Hekate is (among other deities) known as Phosphoros meaning “light-bringer” or “lightbearer.” Hekate’s affiliation with Helios, the Greek God of the Sun can be found in ‘The Homeric Hymn II To Demeter [19]-[74], the story of Persephone'. This link would incorporate Hekate’s association with fire for the use of fire for lighting Her Torches as part of her role as Psychopomp. With this She can also enter into the Underworld and return again, withstanding the fiery depths of Hades with its/his ‘fire-flaming’ river the Phlegethon.


In the Chaldean Oracles, fire in relation to Hekate is in the form of lightning, more precisely, the Lightning Womb:“The Oracle says that a certain divinity sends forth thunderbolts and also a womb to receive those thunder/lightning bolts; the womb belongs to Hekate” 33. Again in ‘The Epiphany of Hekate‘, fire is distinctly associated with her appearance and the word “lightning” in The Chaldean Oracles and in this instance can be understood to mean something like “fire from heaven”.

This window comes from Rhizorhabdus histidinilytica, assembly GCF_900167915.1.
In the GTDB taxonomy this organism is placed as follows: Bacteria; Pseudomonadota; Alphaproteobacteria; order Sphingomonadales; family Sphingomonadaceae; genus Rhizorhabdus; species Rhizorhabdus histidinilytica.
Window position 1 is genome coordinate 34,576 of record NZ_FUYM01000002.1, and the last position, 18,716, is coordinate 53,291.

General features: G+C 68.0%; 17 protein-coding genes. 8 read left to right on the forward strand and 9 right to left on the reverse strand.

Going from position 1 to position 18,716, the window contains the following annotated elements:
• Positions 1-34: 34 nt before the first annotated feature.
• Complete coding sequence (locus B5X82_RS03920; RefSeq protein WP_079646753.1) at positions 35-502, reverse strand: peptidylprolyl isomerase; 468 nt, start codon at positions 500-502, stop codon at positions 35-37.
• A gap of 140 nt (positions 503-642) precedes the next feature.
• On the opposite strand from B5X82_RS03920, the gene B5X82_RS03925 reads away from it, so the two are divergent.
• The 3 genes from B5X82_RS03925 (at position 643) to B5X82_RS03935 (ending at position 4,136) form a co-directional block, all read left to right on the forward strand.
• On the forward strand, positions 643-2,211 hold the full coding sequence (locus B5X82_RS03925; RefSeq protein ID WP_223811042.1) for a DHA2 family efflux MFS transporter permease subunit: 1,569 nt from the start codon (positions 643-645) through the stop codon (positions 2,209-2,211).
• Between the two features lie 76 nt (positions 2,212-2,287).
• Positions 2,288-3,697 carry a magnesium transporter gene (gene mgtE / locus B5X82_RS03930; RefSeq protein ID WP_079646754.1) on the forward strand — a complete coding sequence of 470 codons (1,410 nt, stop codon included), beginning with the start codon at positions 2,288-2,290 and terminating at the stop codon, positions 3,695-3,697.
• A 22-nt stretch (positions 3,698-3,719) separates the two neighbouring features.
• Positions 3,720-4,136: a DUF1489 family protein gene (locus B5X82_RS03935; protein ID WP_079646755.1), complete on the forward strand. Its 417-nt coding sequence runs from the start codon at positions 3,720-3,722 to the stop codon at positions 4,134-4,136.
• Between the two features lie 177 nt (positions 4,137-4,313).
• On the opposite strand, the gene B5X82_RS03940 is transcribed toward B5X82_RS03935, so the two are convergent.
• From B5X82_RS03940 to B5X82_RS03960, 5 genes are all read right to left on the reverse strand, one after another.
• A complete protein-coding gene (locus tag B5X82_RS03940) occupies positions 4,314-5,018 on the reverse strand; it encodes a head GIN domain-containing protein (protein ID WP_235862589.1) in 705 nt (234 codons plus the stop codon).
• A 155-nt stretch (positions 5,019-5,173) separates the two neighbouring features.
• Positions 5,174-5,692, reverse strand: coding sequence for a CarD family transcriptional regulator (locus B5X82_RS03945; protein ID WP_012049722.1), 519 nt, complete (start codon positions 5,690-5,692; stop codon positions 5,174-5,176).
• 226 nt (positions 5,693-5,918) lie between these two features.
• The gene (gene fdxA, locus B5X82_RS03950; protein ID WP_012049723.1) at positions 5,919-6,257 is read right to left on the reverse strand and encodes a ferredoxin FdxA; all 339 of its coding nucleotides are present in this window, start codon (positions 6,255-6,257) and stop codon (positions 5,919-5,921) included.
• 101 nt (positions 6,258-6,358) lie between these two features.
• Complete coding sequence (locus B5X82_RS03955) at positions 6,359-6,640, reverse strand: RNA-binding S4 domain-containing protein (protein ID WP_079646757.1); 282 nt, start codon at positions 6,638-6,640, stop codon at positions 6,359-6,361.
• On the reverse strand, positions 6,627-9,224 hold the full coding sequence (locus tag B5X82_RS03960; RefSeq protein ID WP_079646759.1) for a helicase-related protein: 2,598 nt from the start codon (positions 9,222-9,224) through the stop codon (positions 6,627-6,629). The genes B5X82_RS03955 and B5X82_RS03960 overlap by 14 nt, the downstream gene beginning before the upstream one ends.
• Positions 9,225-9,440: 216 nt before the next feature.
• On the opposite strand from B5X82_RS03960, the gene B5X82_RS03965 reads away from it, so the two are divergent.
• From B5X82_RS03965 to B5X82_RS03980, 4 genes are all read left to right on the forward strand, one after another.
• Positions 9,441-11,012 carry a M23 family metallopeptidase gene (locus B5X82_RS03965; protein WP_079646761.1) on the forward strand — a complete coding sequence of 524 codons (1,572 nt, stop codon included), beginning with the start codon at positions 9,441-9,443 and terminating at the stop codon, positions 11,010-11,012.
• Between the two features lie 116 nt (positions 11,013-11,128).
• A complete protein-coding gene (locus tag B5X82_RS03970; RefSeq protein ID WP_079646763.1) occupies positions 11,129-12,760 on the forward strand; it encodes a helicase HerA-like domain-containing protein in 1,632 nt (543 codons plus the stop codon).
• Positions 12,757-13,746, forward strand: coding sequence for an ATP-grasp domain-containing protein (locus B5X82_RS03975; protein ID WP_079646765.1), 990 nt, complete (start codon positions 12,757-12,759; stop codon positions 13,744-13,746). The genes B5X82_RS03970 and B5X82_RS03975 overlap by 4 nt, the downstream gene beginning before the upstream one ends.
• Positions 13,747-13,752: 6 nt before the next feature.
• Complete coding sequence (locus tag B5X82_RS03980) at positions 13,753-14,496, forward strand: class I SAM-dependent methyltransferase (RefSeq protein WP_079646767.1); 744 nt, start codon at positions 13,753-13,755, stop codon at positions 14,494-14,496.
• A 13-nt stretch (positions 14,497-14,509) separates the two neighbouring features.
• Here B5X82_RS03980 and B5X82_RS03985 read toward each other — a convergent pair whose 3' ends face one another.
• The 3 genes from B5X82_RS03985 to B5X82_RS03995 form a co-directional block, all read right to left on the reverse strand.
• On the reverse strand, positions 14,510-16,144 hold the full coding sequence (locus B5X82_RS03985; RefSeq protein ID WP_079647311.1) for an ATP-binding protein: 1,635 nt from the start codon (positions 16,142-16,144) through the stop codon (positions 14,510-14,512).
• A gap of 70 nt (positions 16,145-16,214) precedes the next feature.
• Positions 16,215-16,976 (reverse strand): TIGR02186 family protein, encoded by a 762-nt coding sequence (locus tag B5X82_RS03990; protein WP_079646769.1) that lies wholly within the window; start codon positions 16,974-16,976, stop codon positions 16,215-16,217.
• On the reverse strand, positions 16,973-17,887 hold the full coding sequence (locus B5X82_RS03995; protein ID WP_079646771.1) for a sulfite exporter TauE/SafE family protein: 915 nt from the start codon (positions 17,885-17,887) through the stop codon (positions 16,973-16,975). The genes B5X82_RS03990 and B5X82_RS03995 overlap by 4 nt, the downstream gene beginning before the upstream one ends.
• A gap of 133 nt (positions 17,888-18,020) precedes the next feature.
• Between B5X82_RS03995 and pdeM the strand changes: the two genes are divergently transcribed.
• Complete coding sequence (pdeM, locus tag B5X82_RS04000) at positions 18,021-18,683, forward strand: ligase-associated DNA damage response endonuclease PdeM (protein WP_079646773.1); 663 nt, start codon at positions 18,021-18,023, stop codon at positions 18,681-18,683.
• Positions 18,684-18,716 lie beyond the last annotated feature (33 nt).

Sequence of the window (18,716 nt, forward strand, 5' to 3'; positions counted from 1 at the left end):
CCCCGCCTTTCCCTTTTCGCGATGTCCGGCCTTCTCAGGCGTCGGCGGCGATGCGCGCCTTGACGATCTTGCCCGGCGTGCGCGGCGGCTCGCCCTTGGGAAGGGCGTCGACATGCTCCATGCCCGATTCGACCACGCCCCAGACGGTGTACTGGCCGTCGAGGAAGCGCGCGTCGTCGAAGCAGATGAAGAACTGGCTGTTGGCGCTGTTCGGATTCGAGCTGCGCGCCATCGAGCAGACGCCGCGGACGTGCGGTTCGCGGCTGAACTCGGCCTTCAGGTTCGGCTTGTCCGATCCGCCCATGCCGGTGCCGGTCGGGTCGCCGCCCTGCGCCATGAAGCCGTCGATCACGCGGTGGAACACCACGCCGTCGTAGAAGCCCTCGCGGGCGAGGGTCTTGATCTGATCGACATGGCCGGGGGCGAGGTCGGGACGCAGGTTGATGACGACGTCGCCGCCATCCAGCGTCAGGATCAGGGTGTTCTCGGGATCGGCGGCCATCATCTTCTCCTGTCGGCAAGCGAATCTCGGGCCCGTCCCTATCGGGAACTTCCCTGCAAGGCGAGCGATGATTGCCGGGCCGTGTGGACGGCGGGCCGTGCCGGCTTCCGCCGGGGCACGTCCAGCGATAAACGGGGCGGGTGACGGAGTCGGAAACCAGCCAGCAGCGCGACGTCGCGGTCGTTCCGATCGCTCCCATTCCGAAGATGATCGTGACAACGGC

Golden Screpte (staff, wand)

There is a reference to a sceptre of Hekate in PGM IV, 2741-45. She wears an eternal diadem and holds a golden scepter. Which are both connected to Kronos. There is an inscription on the scepter that Kronos himself inscribed into it:

Dammo, Damnomeneia, Damasandra, Damnodamia.

And Kronos gave Hekate this sceptre to wear it, so that everything may last forever. In Lautwein’s book, he describes the sceptre as a symbol for Hekate as a Goddess of fate and necessity who rules over the phases of nature, the cycles, and the cosmic order. He translates the inscription of the sceptre as: “Zwingerin, Mittbezwingerin, Mannbezwingerin, Zwangbezwingerin.”


Herald`s Wand

The herald’s wand is associated with Hekate in the “Charm of Hekate Ereschigal Against Fear of Punishment” PGM LXX.